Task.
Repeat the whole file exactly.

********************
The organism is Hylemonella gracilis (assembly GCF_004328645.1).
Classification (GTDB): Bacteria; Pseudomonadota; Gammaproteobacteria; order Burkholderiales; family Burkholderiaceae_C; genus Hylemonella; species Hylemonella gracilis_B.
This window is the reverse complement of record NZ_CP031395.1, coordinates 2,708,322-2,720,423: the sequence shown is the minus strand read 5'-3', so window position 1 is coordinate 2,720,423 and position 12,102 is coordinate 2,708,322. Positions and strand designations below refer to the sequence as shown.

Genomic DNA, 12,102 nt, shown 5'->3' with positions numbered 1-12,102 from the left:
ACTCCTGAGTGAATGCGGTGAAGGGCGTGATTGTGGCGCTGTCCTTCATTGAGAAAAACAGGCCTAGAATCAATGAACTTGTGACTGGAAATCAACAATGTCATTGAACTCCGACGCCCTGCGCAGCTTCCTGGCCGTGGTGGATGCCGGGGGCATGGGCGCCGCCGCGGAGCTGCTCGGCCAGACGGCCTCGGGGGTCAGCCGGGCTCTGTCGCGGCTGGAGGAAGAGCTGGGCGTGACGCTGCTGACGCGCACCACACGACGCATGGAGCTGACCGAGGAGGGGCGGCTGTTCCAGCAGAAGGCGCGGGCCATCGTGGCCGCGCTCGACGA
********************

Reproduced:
The organism is Hylemonella gracilis (assembly GCF_004328645.1).
Classification (GTDB): Bacteria; Pseudomonadota; Gammaproteobacteria; order Burkholderiales; family Burkholderiaceae_C; genus Hylemonella; species Hylemonella gracilis_B.
This window is the reverse complement of record NZ_CP031395.1, coordinates 2,708,322-2,720,423: the sequence shown is the minus strand read 5'-3', so window position 1 is coordinate 2,720,423 and position 12,102 is coordinate 2,708,322. Positions and strand designations below refer to the sequence as shown.

Genomic DNA, 12,102 nt, shown 5'->3' with positions numbered 1-12,102 from the left:
ACTCCTGAGTGAATGCGGTGAAGGGCGTGATTGTGGCGCTGTCCTTCATTGAGAAAAACAGGCCTAGAATCAATGAACTTGTGACTGGAAATCAACAATGTCATTGAACTCCGACGCCCTGCGCAGCTTCCTGGCCGTGGTGGATGCCGGGGGCATGGGCGCCGCCGCGGAGCTGCTCGGCCAGACGGCCTCGGGGGTCAGCCGGGCTCTGTCGCGGCTGGAGGAAGAGCTGGGCGTGACGCTGCTGACGCGCACCACACGACGCATGGAGCTGACCGAGGAGGGGCGGCTGTTCCAGCAGAAGGCGCGGGCCATCGTGGCCGCGCTCGACGA